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C.D. Warner, et al., comp.  The Library of the World’s Best Literature.
An Anthology in Thirty Volumes.  1917.
 
Character of Louis XI.
By Philippe de Commines (c. 1447–1511)
 
From the ‘Memoirs of Philippe de Comines’

SMALL hopes and comfort ought poor and inferior people to have in this world, considering what so great a king suffered and underwent, and how he was at last forced to leave all, and could not, with all his care and diligence, protract his life one single hour. I knew him and was entertained in his service in the flower of his age and at the height of his prosperity, yet I never saw him free from labor and care. Of all diversions he loved hunting and hawking in their seasons; but his chief delight was in dogs…. In hunting, his eagerness and pain were equal to his pleasure, for his chase was the stag, which he always ran down. He rose very early in the morning, rode sometimes a great distance, and would not leave his sport, let the weather be never so bad; and when he came home at night he was often very weary, and generally in a violent passion with some of his courtiers or huntsmen; for hunting is a sport not always to be managed according to the master’s direction; yet in the opinion of most people, he understood it as well as any prince of his time. He was continually at these sports, lodging in the country villages to which his recreations led him, till he was interrupted by business; for during the most part of the summer there was constantly war between him and Charles, Duke of Burgundy, and in the winter they made truces;… so that he had but a little time during the whole year to spend in pleasure, and even then the fatigues he underwent were excessive. When his body was at rest his mind was at work, for he had affairs in several places at once, and would concern himself as much in those of his neighbors as in his own; putting officers of his own over all the great families, and endeavoring to divide their authority as much as possible. When he was at war he labored for a peace or a truce, and when he had obtained it he was impatient for war again. He troubled himself with many trifles in his government which he had better have left alone: but it was his temper, and he could not help it; besides, he had a prodigious memory, and he forgot nothing, but knew everybody, as well in other countries as in his own.  1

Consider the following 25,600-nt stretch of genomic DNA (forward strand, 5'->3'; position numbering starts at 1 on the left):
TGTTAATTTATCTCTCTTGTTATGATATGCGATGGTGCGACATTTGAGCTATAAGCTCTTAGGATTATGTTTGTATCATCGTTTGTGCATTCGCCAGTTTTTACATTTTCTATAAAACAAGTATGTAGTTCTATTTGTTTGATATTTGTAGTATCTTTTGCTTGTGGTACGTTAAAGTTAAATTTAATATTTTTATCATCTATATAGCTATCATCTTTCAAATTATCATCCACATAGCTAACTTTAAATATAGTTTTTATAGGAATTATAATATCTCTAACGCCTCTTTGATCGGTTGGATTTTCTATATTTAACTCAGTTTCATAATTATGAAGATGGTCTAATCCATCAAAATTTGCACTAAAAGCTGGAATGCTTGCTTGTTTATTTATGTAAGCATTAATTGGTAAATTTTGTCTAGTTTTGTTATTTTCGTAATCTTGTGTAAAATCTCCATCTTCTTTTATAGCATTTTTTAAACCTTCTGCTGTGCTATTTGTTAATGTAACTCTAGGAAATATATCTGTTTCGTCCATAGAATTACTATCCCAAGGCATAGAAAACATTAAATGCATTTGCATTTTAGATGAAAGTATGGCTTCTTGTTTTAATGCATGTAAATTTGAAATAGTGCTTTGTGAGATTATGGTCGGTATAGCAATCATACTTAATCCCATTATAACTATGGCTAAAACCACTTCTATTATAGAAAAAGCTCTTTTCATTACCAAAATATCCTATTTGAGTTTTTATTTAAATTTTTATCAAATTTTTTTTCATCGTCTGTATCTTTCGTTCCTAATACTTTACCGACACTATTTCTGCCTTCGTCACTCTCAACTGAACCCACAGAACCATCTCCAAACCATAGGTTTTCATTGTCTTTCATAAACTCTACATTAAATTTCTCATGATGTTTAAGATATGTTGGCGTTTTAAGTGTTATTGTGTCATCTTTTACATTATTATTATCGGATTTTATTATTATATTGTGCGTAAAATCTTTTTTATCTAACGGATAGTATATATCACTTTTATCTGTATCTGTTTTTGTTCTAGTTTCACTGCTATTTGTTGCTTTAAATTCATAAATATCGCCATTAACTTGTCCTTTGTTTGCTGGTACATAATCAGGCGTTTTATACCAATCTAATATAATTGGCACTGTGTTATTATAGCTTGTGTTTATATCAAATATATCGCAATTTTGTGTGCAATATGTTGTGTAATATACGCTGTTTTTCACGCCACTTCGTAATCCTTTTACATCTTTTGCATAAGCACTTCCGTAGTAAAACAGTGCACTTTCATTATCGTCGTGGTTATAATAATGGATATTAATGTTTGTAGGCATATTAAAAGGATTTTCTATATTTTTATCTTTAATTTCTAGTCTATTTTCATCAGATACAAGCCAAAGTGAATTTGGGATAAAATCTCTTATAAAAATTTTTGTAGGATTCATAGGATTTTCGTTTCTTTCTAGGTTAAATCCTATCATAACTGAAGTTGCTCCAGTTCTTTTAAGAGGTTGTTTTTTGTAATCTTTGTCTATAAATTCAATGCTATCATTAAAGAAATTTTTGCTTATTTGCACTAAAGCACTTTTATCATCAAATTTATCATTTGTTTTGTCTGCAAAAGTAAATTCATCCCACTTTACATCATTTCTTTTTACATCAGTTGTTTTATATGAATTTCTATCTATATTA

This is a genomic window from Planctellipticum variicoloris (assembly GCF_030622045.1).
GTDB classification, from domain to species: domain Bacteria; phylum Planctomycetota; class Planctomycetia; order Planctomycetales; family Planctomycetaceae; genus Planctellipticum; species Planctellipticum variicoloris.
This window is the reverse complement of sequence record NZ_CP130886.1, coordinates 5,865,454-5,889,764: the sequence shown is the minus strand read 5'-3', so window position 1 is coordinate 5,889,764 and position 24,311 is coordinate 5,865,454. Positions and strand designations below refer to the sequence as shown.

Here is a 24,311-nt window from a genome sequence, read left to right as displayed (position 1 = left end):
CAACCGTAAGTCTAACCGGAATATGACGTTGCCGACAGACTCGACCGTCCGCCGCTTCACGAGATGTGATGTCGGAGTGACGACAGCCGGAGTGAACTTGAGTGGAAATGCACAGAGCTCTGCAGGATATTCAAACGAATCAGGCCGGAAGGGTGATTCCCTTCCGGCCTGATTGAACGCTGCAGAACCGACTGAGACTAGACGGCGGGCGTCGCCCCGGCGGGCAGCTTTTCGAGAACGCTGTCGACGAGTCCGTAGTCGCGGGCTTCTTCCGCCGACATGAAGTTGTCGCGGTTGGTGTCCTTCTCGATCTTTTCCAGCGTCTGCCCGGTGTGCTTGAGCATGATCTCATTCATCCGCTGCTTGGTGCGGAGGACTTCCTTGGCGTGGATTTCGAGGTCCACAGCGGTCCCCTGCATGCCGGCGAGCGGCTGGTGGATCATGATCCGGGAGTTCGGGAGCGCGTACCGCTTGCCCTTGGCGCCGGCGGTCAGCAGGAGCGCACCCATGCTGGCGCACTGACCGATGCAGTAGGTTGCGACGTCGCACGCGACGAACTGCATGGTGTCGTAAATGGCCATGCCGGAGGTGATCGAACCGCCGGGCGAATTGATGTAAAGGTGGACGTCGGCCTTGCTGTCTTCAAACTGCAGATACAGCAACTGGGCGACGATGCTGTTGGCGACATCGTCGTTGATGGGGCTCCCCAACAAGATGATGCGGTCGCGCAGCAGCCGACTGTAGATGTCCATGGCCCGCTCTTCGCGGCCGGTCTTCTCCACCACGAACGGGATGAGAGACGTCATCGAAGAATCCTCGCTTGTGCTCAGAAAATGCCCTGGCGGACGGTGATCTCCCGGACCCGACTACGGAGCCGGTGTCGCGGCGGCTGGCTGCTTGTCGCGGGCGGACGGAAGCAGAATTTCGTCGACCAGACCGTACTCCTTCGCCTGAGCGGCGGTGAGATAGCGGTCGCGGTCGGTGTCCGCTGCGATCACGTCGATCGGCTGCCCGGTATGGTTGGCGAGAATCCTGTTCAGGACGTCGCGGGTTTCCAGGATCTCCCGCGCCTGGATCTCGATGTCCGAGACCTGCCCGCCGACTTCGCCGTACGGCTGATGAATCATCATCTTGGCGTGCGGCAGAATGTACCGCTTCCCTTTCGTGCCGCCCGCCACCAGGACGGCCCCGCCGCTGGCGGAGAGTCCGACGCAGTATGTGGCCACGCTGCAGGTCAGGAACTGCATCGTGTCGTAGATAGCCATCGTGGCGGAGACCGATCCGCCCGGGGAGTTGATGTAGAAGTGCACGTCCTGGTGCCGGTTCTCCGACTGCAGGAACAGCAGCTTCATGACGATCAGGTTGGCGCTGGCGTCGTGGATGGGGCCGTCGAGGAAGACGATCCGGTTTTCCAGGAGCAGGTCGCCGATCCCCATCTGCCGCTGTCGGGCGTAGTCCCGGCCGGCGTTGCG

And in truth he seemed better fitted to rule a world than to govern a single kingdom. I speak not of his minority, for then I was not with him; but when he was eleven years he was, by the advice of some of the nobility and others of his kingdom, embroiled in a war with his father, Charles VII., which lasted not long, and was called the Praguerie. When he was arrived at man’s estate he was married, much against his inclination, to the King of Scotland’s daughter; and he regretted her existence during the whole course of her life. Afterwards, by reason of the broils and factions in his father’s court, he retired into Dauphiny (which was his own), whither many persons of quality followed him, and indeed more than he could entertain. During his residence in Dauphiny he married the Duke of Savoy’s daughter, and not long after he had great disputes with his father-in-law, and a terrible war was begun between them. His father, King Charles VII., seeing his son attended by so many good officers and raising men at his pleasure, resolved to go in person against him with a considerable body of forces, in order to disperse them. While he was upon his march he put out proclamations, requiring them all as his subjects, under great penalties, to repair to him; and many obeyed, to the great displeasure of the Dauphin, who finding his father incensed, though he was strong enough to resist, resolved to retire and leave that country to him; and accordingly he removed with but a slender retinue into Burgundy to Duke Philip’s court, who received him honorably, furnished him nobly, and maintained him and his principal servants by way of pensions; and to the rest he gave presents as he saw occasion during the whole time of their residence there. However, the Dauphin entertained so many at his own expense that his money often failed, to his great disgust and mortification; for he was forced to borrow, or his people would have forsaken him; which is certainly a great affliction to a prince who was utterly unaccustomed to those straits. So that during his residence at the court of Burgundy he had his anxieties, for he was constrained to cajole the duke and his ministers, lest they should think he was too burdensome and had laid too long upon their hands; for he had been with them six years, and his father, King Charles, was constantly pressing and soliciting the Duke of Burgundy, by his ambassadors, either to deliver him up to him or to banish him out of his dominions. And this, you may believe, gave the Dauphin some uneasy thoughts and would not suffer him to be idle. In which season of his life, then, was it that he may be said to have enjoyed himself? I believe from his infancy and innocence to his death, his whole life was nothing but one continued scene of troubles and fatigues; and I am of opinion that if all the days of his life were computed in which his joys and pleasures outweighed his pain and trouble, they would be found so few that there would be twenty mournful ones to one pleasant.  2
 
 
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